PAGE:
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How can science help us produce sustainable fuel? How can we used advanced microscopy to understand biology? How can we use the vast amounts of digital data collected safely? Hear about how science is both producing and using advanced technology to bring us to the future! A whirlwind tour of all the sciences - from chemistry and physics to biology and statistics!
Data! Data! Data!
Professor Julie Wilson (Department of Mathematics and York Cross-Disciplinary Centre for Systems Analysis)
We live in a digitised world, but what can we learn from patterns in data? Every day, there are new applications. We can, for example, prevent fraud, predict earthquakes, identify food contaminants, identify cancer cells and distinguish between benign and malignant tumours, but data can also be exploited for less altruistic purposes. When data can influence politics, result in automated decisions that can affect our lives and even allow our identity to be stolen, should we be thrilled or worried about the rapid advances in data analytics and the rise of the machine?
Using electricity to probe and drive fuel production
Dr. Alison Parkin (Researcher)
Producing fuel is an excellent way to store electricity made from renewable but seasonal energy sources like solar, tidal and wind power. This talk will describe how the Parkin group at the University of York is being inspired by biology to find more efficient and reactive methods for converting water into hydrogen, a carbon-free "clean" fuel. In particular, we are interested in how we can be inspired by bacteria to find ways to achieve hydrogen production without the need for expensive, precious metals like platinum, which are essential in current technology.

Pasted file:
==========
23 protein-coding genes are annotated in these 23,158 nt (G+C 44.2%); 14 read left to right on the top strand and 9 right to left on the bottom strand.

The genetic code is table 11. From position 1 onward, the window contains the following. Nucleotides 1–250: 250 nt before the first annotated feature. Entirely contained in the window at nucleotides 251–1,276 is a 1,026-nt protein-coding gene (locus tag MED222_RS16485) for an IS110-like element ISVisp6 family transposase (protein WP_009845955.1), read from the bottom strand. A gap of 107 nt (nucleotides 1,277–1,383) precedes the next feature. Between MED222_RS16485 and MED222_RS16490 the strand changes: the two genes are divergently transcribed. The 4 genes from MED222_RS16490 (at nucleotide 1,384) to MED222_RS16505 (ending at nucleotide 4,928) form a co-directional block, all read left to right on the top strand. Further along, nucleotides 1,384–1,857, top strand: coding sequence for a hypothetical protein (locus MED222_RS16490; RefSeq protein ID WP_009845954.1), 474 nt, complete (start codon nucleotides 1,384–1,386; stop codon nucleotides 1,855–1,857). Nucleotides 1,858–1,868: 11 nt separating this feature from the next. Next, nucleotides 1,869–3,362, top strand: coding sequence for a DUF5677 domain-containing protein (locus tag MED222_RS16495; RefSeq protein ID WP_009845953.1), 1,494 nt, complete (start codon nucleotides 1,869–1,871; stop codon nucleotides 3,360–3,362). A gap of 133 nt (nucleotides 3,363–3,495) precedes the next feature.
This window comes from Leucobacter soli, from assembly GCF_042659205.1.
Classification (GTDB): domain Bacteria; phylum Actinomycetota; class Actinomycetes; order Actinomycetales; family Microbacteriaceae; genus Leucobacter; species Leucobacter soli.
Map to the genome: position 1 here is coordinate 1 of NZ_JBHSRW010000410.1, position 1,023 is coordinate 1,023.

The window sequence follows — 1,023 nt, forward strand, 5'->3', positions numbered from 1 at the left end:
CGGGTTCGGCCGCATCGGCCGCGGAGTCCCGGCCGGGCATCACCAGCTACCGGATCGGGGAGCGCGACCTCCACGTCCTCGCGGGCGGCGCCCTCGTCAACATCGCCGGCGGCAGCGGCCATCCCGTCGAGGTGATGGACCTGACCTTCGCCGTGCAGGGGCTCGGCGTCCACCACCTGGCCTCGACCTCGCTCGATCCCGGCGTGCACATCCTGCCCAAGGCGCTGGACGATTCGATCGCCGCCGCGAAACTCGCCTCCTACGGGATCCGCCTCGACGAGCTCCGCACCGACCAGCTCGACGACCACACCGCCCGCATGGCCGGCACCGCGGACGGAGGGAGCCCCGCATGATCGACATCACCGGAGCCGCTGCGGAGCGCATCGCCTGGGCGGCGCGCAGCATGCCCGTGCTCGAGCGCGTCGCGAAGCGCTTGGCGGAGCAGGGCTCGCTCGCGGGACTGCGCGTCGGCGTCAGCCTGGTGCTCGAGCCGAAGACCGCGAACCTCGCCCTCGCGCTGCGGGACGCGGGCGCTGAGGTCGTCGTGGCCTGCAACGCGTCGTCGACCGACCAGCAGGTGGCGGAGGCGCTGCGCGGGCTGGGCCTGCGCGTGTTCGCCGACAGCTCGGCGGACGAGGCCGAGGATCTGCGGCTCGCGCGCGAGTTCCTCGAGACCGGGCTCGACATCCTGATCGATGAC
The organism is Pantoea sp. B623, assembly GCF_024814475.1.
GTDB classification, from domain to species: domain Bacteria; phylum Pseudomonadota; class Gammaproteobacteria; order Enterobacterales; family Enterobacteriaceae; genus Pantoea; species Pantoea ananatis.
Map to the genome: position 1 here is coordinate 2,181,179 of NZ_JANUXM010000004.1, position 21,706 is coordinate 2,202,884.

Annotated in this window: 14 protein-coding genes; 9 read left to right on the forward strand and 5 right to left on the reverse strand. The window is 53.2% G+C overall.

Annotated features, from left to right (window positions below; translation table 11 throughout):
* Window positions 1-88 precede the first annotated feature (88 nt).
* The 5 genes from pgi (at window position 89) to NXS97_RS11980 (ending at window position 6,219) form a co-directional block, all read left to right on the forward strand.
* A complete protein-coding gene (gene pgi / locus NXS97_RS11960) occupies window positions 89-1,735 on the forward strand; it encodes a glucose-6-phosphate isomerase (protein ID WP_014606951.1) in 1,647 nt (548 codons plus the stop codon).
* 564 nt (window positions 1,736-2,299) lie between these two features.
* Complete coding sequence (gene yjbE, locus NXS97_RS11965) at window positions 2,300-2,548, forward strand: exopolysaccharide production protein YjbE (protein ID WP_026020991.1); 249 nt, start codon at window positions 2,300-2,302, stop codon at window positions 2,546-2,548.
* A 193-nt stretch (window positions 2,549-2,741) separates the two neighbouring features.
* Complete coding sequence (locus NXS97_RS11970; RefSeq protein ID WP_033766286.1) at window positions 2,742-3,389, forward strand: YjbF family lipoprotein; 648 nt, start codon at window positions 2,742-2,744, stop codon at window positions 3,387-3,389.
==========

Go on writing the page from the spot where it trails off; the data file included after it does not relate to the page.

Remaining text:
Seeing further through the lens of electron cryomicroscopy
Dr. Jamie Blaza (Lecturer in Cryo-Electron Microscopy)
Microscopes allow us to see further by magnifying an image of reality. Light microscopes are simple and powerful, but the wavelength of light sets limits to what we can see with them. Moving to high voltage electrons removes these limits, but the electrons cause damage to the delicate biological sample as we image it. Recently, new detectors have drastically improved the image quality we can get with low electron doses and we are now in a new era of high-resolution electron cryomicroscopy. I will explain the technique and also give examples of exciting new biological insights we have gained.